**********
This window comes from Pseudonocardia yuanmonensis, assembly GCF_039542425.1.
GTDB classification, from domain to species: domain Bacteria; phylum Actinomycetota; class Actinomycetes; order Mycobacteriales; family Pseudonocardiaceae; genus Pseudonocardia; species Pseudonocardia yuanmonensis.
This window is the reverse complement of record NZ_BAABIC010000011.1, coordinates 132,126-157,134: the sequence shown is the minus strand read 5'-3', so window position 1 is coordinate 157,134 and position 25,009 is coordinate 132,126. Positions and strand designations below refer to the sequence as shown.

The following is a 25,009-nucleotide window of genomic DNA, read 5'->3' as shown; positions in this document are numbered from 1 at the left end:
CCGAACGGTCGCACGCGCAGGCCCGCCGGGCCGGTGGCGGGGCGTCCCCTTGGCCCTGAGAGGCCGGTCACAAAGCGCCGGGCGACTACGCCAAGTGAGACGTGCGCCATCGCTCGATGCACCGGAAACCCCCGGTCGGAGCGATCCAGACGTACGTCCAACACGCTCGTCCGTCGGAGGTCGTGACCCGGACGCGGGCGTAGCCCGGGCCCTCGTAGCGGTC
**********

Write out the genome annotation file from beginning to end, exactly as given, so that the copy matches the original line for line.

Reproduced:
This window comes from Pseudonocardia yuanmonensis, assembly GCF_039542425.1.
GTDB classification, from domain to species: domain Bacteria; phylum Actinomycetota; class Actinomycetes; order Mycobacteriales; family Pseudonocardiaceae; genus Pseudonocardia; species Pseudonocardia yuanmonensis.
This window is the reverse complement of record NZ_BAABIC010000011.1, coordinates 132,126-157,134: the sequence shown is the minus strand read 5'-3', so window position 1 is coordinate 157,134 and position 25,009 is coordinate 132,126. Positions and strand designations below refer to the sequence as shown.

The following is a 25,009-nucleotide window of genomic DNA, read 5'->3' as shown; positions in this document are numbered from 1 at the left end:
CCGAACGGTCGCACGCGCAGGCCCGCCGGGCCGGTGGCGGGGCGTCCCCTTGGCCCTGAGAGGCCGGTCACAAAGCGCCGGGCGACTACGCCAAGTGAGACGTGCGCCATCGCTCGATGCACCGGAAACCCCCGGTCGGAGCGATCCAGACGTACGTCCAACACGCTCGTCCGTCGGAGGTCGTGACCCGGACGCGGGCGTAGCCCGGGCCCTCGTAGCGGTC